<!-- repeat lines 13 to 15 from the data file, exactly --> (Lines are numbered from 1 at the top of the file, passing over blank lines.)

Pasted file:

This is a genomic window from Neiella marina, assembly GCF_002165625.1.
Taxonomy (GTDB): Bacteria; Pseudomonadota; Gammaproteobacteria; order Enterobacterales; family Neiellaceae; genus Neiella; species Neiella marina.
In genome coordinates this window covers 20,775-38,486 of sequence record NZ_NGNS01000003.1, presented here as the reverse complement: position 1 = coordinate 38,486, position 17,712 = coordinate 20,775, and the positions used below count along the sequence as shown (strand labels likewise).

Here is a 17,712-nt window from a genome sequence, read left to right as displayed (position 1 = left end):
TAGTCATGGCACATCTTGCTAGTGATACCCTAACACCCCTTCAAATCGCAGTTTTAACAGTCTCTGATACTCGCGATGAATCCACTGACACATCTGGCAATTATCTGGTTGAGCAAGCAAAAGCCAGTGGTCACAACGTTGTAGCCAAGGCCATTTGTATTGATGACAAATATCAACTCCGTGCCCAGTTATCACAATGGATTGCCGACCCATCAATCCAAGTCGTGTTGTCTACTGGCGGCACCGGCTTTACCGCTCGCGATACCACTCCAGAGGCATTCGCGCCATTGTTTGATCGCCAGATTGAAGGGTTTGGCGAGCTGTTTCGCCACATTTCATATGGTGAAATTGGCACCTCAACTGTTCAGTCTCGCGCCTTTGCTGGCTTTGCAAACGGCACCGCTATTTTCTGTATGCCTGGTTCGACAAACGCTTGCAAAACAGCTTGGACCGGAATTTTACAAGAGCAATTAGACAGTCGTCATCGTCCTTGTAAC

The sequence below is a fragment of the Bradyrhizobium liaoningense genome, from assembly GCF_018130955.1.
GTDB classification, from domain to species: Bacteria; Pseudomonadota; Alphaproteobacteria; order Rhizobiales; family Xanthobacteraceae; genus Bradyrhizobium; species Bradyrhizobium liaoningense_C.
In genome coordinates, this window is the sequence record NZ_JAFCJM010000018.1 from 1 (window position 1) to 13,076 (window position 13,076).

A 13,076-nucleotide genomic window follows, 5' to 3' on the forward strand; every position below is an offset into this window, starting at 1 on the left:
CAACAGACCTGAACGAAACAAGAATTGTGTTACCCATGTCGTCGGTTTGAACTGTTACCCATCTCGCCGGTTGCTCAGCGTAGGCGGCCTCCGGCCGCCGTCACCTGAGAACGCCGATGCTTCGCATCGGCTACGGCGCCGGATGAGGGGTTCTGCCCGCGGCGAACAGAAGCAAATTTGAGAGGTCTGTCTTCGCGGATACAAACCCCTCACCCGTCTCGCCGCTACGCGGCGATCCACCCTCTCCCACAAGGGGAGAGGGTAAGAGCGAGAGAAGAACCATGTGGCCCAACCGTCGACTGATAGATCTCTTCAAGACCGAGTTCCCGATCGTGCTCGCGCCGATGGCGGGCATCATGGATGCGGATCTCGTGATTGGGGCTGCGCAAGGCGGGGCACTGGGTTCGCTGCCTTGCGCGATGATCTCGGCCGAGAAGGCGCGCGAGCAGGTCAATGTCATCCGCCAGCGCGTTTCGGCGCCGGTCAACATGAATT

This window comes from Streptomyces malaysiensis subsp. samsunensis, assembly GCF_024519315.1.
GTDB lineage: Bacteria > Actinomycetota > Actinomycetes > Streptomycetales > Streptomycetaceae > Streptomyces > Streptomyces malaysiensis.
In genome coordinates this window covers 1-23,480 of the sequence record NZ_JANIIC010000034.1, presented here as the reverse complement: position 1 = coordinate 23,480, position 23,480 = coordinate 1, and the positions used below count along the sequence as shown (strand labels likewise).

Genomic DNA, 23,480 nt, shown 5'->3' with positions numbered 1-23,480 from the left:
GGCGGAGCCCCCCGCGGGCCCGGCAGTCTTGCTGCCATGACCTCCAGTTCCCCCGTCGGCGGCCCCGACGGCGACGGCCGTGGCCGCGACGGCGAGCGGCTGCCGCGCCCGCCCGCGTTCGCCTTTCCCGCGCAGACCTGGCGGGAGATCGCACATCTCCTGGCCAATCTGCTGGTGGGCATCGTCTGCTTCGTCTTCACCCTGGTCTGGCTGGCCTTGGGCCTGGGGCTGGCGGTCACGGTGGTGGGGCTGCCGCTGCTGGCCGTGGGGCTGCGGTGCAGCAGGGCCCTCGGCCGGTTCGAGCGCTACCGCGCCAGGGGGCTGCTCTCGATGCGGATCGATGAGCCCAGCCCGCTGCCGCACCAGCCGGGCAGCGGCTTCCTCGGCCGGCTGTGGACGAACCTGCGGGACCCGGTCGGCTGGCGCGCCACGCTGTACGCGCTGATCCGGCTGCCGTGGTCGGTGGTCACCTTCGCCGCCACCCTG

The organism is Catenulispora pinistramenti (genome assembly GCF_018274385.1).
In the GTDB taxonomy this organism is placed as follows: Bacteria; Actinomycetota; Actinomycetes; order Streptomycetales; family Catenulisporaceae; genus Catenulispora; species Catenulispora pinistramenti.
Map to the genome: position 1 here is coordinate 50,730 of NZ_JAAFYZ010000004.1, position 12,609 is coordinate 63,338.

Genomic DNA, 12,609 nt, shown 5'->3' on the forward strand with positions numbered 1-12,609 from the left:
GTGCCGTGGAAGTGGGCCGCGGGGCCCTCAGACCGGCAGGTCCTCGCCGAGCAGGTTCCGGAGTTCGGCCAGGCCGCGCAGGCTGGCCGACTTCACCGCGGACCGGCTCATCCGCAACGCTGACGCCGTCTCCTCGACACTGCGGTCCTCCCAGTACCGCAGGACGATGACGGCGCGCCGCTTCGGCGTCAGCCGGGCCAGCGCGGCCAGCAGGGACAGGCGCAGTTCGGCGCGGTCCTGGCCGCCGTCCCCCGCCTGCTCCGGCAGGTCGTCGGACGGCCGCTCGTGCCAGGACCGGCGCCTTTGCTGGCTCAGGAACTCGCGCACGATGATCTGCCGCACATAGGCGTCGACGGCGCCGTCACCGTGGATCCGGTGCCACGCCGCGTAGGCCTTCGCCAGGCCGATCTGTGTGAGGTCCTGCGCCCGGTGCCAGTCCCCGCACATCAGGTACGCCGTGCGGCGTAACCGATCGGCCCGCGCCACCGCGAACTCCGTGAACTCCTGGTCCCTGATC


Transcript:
In genome coordinates this window covers 1-23,480 of the sequence record NZ_JANIIC010000034.1, presented here as the reverse complement: position 1 = coordinate 23,480, position 23,480 = coordinate 1, and the positions used below count along the sequence as shown (strand labels likewise).

Genomic DNA, 23,480 nt, shown 5'->3' with positions numbered 1-23,480 from the left:
GGCGGAGCCCCCCGCGGGCCCGGCAGTCTTGCTGCCATGACCTCCAGTTCCCCCGTCGGCGGCCCCGACGGCGACGGCCGTGGCCGCGACGGCGAGCGGCTGCCGCGCCCGCCCGCGTTCGCCTTTCCCGCGCAGACCTGGCGGGAGATCGCACATCTCCTGGCCAATCTGCTGGTGGGCATCGTCTGCTTCGTCTTCACCCTGGTCTGGCTGGCCTTGGGCCTGGGGCTGGCGGTCACGGTGGTGGGGCTGCCGCTGCTGGCCGTGGGGCTGCGGTGCAGCAGGGCCCTCGGCCGGTTCGAGCGCTACCGCGCCAGGGGGCTGCTCTCGATGCGGATCGATGAGCCCAGCCCGCTGCCGCACCAGCCGGGCAGCGGCTTCCTCGGCCGGCTGTGGACGAACCTGCGGGACCCGGTCGGCTGGCGCGCCACGCTGTACGCGCTGATCCGGCTGCCGTGGTCGGTGGTCACCTTCGCCGCCACCCTG